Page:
I have performed Phone Whore probably close to 200 times, if not more. I have performed it a lot, in packed 100-seat theatres and in the basement of a pub with three people watching. For a frowny, arms-crossed crowd in a women’s bookstore, and for a room that was half-full of sex workers. I have a lot of experience to draw from, in terms of assessing audiences, but the show this past Saturday night was something special, and by special, I mean, AWKWARD AS FUCK.
All’s well that ends well, and I am here to tell the tale. We pulled it back from the brink, and it was a nice, tight show, performance-wise. But it started like a smoldering trash heap, oh Christ.
To start with, my front-of-house volunteer, a bright-eyed young theatre person who had checked in with me on the two previous nights when he arrived 15 minutes before house opening… well, he didn’t check in with me this time. I texted him at 20 minutes to show: no answer. I peeked out the doors at 15 minutes to show—when the house was supposed to open—and he wasn’t out there. I couldn’t understand it, he had been talking the whole weekend about bringing his dad, and then the night before he said he was bringing his mum, too, they were huge theatre fans, “don’t worry about it,” he said. And he had just pushed the show on Facebook. What happened?
I came back into the theatre and said to my technician, right, if he’s not here by five minutes before show, we lock the doors and have the drunkest, most leisurely load-out in theatre history. I was fully ready to cancel. I had already clocked out. It had been a challenging weekend, and if nobody showed, not even my door person, that would be the perfect icing on the bad, bad cake.
As I was getting ready to lock the doors, I looked out one last time and… there he was, smiling and leaning against the desk out there, and waving out me. And there were people out there. Not just his mom and dad, but, like, three other people.
I turned to the technician. There are people out there, I whispered. We have to do the show. And then I whirled back around to the volunteer, with my eyebrows lifted significantly. Can you come in here for a second? He walked in, and his family followed him in. By yourself, I hissed at him. They can’t come in yet. He hastily gestured his family back out into the lobby, I gave him a quick pointed briefing about CHECKING IN with your BOSS when you arrive for your volunteer shift, and told him to let the audience in.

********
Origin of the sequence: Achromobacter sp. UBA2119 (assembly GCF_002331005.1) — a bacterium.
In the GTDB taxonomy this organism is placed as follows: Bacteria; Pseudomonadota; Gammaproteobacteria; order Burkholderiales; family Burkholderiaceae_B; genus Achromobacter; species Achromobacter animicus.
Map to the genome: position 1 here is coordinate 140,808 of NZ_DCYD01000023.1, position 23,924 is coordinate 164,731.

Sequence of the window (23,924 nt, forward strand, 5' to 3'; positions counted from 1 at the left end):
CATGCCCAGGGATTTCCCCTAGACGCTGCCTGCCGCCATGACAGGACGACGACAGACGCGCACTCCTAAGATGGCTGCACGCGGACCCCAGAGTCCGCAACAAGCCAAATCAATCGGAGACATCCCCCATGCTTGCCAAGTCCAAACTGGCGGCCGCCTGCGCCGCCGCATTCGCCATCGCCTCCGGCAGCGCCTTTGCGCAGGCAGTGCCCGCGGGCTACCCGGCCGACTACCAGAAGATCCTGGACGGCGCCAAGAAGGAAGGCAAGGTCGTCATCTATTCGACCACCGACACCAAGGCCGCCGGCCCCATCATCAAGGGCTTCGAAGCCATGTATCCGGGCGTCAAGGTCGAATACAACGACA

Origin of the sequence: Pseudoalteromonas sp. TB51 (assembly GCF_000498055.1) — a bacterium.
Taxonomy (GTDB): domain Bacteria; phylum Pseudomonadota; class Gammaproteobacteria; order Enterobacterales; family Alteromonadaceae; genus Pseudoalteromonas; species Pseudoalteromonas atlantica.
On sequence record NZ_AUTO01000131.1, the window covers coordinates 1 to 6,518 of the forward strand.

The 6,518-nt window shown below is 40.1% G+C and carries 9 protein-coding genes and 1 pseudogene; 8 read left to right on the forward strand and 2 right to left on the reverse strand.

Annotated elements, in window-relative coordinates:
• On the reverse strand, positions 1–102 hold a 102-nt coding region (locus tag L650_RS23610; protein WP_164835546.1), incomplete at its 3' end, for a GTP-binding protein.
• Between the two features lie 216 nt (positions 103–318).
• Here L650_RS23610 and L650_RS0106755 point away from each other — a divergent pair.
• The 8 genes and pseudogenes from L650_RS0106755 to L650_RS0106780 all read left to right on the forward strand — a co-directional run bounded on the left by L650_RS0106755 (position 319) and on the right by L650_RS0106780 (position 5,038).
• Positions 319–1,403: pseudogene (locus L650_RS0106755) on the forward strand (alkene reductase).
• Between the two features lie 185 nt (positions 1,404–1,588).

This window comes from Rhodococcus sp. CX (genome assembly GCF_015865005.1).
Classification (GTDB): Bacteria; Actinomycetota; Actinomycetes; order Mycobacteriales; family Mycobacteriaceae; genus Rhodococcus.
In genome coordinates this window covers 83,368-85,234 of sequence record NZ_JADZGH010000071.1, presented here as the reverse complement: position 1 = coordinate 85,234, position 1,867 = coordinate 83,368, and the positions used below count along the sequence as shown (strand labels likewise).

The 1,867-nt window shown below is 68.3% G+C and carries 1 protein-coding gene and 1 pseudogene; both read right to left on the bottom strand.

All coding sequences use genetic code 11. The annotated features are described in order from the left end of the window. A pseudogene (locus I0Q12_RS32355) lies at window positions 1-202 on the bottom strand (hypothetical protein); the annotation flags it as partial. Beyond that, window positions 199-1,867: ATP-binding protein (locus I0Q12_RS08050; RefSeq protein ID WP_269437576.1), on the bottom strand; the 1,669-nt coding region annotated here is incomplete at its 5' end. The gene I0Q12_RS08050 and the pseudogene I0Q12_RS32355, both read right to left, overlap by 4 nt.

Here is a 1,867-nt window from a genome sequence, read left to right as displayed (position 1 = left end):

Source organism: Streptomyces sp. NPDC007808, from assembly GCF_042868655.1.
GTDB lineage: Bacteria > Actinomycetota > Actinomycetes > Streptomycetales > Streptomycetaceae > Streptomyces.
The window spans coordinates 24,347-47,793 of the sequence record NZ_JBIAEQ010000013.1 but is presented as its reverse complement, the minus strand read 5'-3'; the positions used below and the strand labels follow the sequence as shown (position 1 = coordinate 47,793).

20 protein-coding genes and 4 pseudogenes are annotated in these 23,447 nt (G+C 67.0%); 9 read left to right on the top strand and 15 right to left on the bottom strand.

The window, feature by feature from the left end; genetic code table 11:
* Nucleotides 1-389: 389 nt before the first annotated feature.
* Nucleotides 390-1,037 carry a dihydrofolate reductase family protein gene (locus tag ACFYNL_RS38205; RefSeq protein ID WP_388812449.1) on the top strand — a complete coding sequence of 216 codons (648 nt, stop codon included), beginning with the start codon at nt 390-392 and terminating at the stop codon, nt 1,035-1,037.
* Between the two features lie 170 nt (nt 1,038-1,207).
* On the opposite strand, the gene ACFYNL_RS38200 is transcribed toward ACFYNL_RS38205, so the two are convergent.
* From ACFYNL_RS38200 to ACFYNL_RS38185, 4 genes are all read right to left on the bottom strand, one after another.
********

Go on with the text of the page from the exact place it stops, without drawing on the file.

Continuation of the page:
It was a small house—six people, including the volunteer and his mom and dad—but not the smallest I’ve ever had. Not noticeably more awkward until I started doing my normal pre-show crowd work. You’re Joseph’s mom? Oh, you are? Okay, and you’re also his relative? You’re his AUNT. Excellent!
I extricated myself from that as quickly as I could, and slid down the row to chat with the straight couple a few seats down. And how did you find out about the show?
“We saw the poster.”
It wasn’t as bad as that: they were visiting from Glasgow and staying at a friend’s flat nearby for the weekend. They had swung by the pub the previous night because they heard it was a good one with good entertainment upstairs. Nothing on this week except Phone Whore, so they looked me up and decided to come on closing night. “Yeah, when we googled it, a bunch of 4- and 5-star reviews came up, so we thought we’d take a chance.”
So, okay. At least 33 percent of the audience was informed about the upcoming work.
Joseph finally closed the doors and the first phone call came on. The audience missed the first laugh checkpoint, so I was prepared, but damn, they were quiet. So very quiet. It was the quiet of paying attention, not the quiet of “we’re hating this,” so I plunged on ahead, but still AWKWARD, and about to get more so. In between calls 1 and 2, my character talks about a couple of clients, including one guy, “he’s an ass men, he’s a real sweetie, a real Southern gentleman.” Whose name is JOSEPH.
FUUUUUU…. It didn’t even hit me until I spoke that paragraph out loud, and then I was like, oh. Right. I wonder if his family will ever let him live that down? I wonder if his family will ever talk about this play, ever, was actually what I was thinking, because they saw the whole thing. They stuck it out. His mom, dad, and maternal uncle were sitting right next to him and I did that full-out mommy-fucker call, and then of course Call 4.
I did say I survived, right? And so did they. Everyone in the house hung around for the Q&A; the energy was fine in there, good questions, etc. Afterward, though, I asked my tech how the show felt from up in the god box, and he said, “It was a good run, but I had to stop watching toward the end.”
What, the play?
“No, the audience. During Call 3, I started covering my eyes, and I hid behind the desk for all of Call 4.”
Folks, when the tech says it’s awkward, it’s AWWWWWKWARD.
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